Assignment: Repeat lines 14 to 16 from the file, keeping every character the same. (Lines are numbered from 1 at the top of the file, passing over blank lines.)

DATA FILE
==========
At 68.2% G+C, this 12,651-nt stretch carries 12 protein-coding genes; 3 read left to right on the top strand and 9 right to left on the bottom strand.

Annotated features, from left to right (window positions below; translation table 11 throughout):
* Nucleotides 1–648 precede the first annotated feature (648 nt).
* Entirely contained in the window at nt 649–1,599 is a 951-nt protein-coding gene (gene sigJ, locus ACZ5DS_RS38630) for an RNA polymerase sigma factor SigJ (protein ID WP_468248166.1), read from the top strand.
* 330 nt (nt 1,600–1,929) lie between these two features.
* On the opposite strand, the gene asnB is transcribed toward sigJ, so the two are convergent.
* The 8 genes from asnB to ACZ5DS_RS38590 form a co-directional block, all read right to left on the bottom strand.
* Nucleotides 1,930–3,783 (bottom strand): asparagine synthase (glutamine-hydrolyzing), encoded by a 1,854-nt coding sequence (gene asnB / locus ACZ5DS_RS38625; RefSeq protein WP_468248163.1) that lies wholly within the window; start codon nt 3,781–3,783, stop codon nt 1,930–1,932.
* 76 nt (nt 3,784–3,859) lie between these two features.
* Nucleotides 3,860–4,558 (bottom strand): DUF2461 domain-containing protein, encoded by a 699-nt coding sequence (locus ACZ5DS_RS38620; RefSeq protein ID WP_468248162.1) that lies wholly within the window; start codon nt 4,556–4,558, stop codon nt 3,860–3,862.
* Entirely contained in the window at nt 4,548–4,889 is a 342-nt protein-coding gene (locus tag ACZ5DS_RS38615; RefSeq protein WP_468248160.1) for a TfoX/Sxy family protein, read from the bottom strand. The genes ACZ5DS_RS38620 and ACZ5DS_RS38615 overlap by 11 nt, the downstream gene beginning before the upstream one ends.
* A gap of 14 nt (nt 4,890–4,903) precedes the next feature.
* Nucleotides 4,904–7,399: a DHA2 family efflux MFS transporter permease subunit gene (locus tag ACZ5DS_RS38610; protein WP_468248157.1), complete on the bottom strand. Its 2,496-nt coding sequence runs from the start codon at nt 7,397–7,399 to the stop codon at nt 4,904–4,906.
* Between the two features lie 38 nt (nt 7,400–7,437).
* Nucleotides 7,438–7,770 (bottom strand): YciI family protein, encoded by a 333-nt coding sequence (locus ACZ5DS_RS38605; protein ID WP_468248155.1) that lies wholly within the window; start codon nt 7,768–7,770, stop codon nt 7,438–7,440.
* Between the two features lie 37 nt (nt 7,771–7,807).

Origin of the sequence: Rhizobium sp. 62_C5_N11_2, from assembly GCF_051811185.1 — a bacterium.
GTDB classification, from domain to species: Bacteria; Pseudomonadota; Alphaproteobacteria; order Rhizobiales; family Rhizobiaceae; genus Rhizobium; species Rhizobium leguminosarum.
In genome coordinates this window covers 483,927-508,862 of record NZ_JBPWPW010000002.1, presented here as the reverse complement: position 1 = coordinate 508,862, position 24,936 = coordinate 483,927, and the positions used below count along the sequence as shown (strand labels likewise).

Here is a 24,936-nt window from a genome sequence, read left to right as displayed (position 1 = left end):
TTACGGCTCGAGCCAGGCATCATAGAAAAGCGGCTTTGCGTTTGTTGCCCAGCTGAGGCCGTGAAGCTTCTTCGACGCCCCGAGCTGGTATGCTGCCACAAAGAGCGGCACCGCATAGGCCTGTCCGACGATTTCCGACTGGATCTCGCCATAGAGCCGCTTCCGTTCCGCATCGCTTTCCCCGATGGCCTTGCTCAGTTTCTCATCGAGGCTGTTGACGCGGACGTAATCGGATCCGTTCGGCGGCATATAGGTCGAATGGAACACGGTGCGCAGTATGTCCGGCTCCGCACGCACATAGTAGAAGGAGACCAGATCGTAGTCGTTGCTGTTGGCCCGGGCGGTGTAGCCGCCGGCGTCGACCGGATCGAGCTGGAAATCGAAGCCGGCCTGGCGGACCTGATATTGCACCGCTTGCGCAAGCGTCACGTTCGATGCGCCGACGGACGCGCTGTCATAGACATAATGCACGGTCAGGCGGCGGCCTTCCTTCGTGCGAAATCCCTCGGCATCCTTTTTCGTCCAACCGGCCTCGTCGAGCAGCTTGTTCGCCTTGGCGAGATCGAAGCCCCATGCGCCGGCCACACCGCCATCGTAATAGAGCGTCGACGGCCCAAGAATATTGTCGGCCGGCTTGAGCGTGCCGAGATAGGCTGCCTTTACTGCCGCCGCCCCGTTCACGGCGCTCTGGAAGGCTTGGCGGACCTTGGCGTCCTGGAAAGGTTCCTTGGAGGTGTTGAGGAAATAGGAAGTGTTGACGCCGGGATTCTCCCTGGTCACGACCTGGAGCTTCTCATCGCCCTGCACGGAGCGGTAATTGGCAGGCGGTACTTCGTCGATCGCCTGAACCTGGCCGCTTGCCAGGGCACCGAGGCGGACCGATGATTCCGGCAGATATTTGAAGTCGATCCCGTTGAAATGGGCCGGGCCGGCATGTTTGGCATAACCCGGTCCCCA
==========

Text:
* Between the two features lie 38 nt (nt 7,400–7,437).
* Nucleotides 7,438–7,770 (bottom strand): YciI family protein, encoded by a 333-nt coding sequence (locus ACZ5DS_RS38605; protein ID WP_468248155.1) that lies wholly within the window; start codon nt 7,768–7,770, stop codon nt 7,438–7,440.
* Between the two features lie 37 nt (nt 7,771–7,807).